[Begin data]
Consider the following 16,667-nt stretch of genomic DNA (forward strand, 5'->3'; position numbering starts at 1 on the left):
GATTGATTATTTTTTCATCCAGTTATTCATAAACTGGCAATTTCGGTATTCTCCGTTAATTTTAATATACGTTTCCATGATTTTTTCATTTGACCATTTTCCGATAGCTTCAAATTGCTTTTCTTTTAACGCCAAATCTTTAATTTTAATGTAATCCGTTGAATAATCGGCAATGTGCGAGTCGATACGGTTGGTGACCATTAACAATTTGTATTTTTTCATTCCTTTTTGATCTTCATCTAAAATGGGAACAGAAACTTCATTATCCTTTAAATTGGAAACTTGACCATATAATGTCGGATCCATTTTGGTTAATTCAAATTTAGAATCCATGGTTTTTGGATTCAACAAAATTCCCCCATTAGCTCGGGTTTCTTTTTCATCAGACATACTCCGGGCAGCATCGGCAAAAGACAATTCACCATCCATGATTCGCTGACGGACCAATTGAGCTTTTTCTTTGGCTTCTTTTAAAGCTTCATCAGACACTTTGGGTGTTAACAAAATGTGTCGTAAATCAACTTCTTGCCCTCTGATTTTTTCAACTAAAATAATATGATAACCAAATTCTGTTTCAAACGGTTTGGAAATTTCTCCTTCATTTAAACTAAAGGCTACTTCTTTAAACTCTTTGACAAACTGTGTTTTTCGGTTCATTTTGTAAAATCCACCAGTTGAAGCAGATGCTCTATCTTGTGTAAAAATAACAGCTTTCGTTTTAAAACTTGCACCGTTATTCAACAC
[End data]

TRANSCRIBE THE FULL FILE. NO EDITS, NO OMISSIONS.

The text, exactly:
Consider the following 16,667-nt stretch of genomic DNA (forward strand, 5'->3'; position numbering starts at 1 on the left):
GATTGATTATTTTTTCATCCAGTTATTCATAAACTGGCAATTTCGGTATTCTCCGTTAATTTTAATATACGTTTCCATGATTTTTTCATTTGACCATTTTCCGATAGCTTCAAATTGCTTTTCTTTTAACGCCAAATCTTTAATTTTAATGTAATCCGTTGAATAATCGGCAATGTGCGAGTCGATACGGTTGGTGACCATTAACAATTTGTATTTTTTCATTCCTTTTTGATCTTCATCTAAAATGGGAACAGAAACTTCATTATCCTTTAAATTGGAAACTTGACCATATAATGTCGGATCCATTTTGGTTAATTCAAATTTAGAATCCATGGTTTTTGGATTCAACAAAATTCCCCCATTAGCTCGGGTTTCTTTTTCATCAGACATACTCCGGGCAGCATCGGCAAAAGACAATTCACCATCCATGATTCGCTGACGGACCAATTGAGCTTTTTCTTTGGCTTCTTTTAAAGCTTCATCAGACACTTTGGGTGTTAACAAAATGTGTCGTAAATCAACTTCTTGCCCTCTGATTTTTTCAACTAAAATAATATGATAACCAAATTCTGTTTCAAACGGTTTGGAAATTTCTCCTTCATTTAAACTAAAGGCTACTTCTTTAAACTCTTTGACAAACTGTGTTTTTCGGTTCATTTTGTAAAATCCACCAGTTGAAGCAGATGCTCTATCTTGTGTAAAAATAACAGCTTTCGTTTTAAAACTTGCACCGTTATTCAACAC